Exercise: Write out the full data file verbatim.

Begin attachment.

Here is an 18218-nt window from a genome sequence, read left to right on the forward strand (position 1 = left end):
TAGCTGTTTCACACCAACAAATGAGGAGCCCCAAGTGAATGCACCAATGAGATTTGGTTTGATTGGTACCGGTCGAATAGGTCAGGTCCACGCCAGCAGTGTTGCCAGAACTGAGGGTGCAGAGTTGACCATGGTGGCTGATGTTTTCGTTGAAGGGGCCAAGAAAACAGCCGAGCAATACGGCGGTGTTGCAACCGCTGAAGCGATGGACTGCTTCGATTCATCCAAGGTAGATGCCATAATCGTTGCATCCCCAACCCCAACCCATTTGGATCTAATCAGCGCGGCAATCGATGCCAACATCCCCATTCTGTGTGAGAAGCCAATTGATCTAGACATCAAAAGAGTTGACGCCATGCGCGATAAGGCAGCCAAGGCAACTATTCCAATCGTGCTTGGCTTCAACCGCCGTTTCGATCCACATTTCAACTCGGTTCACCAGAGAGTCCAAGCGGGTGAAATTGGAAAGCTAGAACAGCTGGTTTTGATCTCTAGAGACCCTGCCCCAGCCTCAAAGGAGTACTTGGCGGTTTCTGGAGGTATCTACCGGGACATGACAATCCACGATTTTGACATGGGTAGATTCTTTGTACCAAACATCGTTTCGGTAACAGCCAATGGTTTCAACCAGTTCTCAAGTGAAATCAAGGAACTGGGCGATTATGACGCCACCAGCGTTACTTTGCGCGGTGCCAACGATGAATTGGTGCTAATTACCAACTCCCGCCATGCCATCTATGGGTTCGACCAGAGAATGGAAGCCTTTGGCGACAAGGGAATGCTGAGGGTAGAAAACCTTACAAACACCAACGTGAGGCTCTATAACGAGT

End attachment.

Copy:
Here is an 18218-nt window from a genome sequence, read left to right on the forward strand (position 1 = left end):
TAGCTGTTTCACACCAACAAATGAGGAGCCCCAAGTGAATGCACCAATGAGATTTGGTTTGATTGGTACCGGTCGAATAGGTCAGGTCCACGCCAGCAGTGTTGCCAGAACTGAGGGTGCAGAGTTGACCATGGTGGCTGATGTTTTCGTTGAAGGGGCCAAGAAAACAGCCGAGCAATACGGCGGTGTTGCAACCGCTGAAGCGATGGACTGCTTCGATTCATCCAAGGTAGATGCCATAATCGTTGCATCCCCAACCCCAACCCATTTGGATCTAATCAGCGCGGCAATCGATGCCAACATCCCCATTCTGTGTGAGAAGCCAATTGATCTAGACATCAAAAGAGTTGACGCCATGCGCGATAAGGCAGCCAAGGCAACTATTCCAATCGTGCTTGGCTTCAACCGCCGTTTCGATCCACATTTCAACTCGGTTCACCAGAGAGTCCAAGCGGGTGAAATTGGAAAGCTAGAACAGCTGGTTTTGATCTCTAGAGACCCTGCCCCAGCCTCAAAGGAGTACTTGGCGGTTTCTGGAGGTATCTACCGGGACATGACAATCCACGATTTTGACATGGGTAGATTCTTTGTACCAAACATCGTTTCGGTAACAGCCAATGGTTTCAACCAGTTCTCAAGTGAAATCAAGGAACTGGGCGATTATGACGCCACCAGCGTTACTTTGCGCGGTGCCAACGATGAATTGGTGCTAATTACCAACTCCCGCCATGCCATCTATGGGTTCGACCAGAGAATGGAAGCCTTTGGCGACAAGGGAATGCTGAGGGTAGAAAACCTTACAAACACCAACGTGAGGCTCTATAACGAGT